The concept underlying fractional ownership is straightforward. “You get to own a piece of a multi-million dollar property,” explains Rudy Valli, an owner at The Reef’s Club in Southampton, Bermuda. “We have a beautiful home, maintained by someone else, that we get to utilize for a core set of weeks, as well as other times on a casual basis, in a place we love.”

Few ideas align better with luxury consumers’ new quest for value more than the “cost commensurate usage” fractional mantra. Couple that with gorgeous multi-million dollar homes in stellar locations, a high degree of personal service, and the potential of enjoying more than one destination and it is easy to see the appeal.

“It’s a concept that really fits well with the economic times we’re in and it makes a lot of sense to the buyers,” says Rob Harper, real estate investment and development manager for Unity Hunt Inc., the developer of El Corazon de Santa Fe, which includes whole ownership residences as well as a fractional residence club, steps from the plaza in Santa Fe. Harper has witnessed the evolution of luxury’s new attitudes. Many of those inquiring and buying today would have opted for whole ownership two years ago, he says.

When appreciation was being clocked at 15 percent it was easy to justify a vacation home purchase even if the actual usage was only a month or a few weeks out of the year. “The days of buying for glitz and show are over for some time,” says Richard Ragataz, Ph.D., who has followed the fractional industry for decades.

Over the last six years, scores of new Private Residence Clubs (PRCs) and a dozen or more Destination Clubs debuted, making fractional ownership the fastest-growing segment of the vacation home market. As with any emerging industry, there have been shake ups, particularly among Destination Clubs, with the demise of some clubs and the merger of others; but, overall, fractionals have held their own during the downturn. In 2008, sales in the shared ownership sector of resort real estate were down year-over-year by 34 percent, which actually compares well with whole ownership, which was off by 40.5 percent. Among fractionals, PRCs were the most resilient with a decrease in sales of 24 percent, while Destination Club sales fell 43 percent, according to the Ragataz Associates annual survey of the industry.

Making the Case
Steve Dering, a partner in Dering Elliott Associates, which pioneered one of the first PRCs in 1992, the Deer Valley Club, expects demand to grow. “Affluent households will always want a vacation home. Research shows it’s second only to college educations for their children as the most desired, big-ticket discretionary expenditure. Residence Clubs are going to be seen as a more rational decision, a choice that makes sense. The logic of the purchase is going to resonate with new consumer values. Additionally, we are a green product since one home serves eight different buyers,” he says.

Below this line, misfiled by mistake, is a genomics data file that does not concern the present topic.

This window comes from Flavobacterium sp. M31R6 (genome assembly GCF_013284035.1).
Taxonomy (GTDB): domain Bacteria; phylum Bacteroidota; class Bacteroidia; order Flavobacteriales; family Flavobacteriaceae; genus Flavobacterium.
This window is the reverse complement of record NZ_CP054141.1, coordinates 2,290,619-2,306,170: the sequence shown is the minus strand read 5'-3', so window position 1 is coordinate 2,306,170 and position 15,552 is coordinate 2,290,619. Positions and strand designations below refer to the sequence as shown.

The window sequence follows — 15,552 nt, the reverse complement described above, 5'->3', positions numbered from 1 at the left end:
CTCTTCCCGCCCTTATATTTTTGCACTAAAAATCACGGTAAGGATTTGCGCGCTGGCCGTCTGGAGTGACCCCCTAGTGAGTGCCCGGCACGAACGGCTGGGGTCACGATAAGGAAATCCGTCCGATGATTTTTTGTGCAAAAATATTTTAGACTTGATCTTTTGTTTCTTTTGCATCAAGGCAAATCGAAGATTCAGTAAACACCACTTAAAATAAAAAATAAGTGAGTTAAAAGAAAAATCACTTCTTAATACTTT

“The economics work for us,” says Tim Reilley about his membership in Ultimate Escapes, a club that resulted from the combination of Ultimate Resort and Private Escapes Destination Clubs. “We were used to having a second home but we decided that the economics of joining a club with the variety of destinations made sense for our family,” he says.

“It takes away the responsibility of owning a second home. Plus it is more affordable,” says Carol Kadison of her ownership at the Ritz-Carlton Club and Residences, Aspen Highlands.

“It’s chic to be smart with your money right now,” says Phil Meckelburg, CEO of Equity Estates, an equity destination club that offers members an interest in the club and the real estate it owns.
Beyond the financials, shared ownership matches the lifestyle and travel desires of upscale consumers. Like many, Reilley and Kadison first experienced their clubs as guests of existing members. Both frequently travel with friends or extended family. “With a vacation home you have to have something large enough for 10 or 12 but most of the time it’s only two people using it. Plus, we are the kind of travelers who like to do many different things from boat excursions to climbing to the top of a mountain,” explains Reilley.

Amping Up Service
PRCs and Destination Clubs incorporate a level of personal service that would be hard to match either with whole ownership or luxury vacation rentals. “It’s all about the customer. We go out of our way to make sure every detail is taken care of,” says Harper.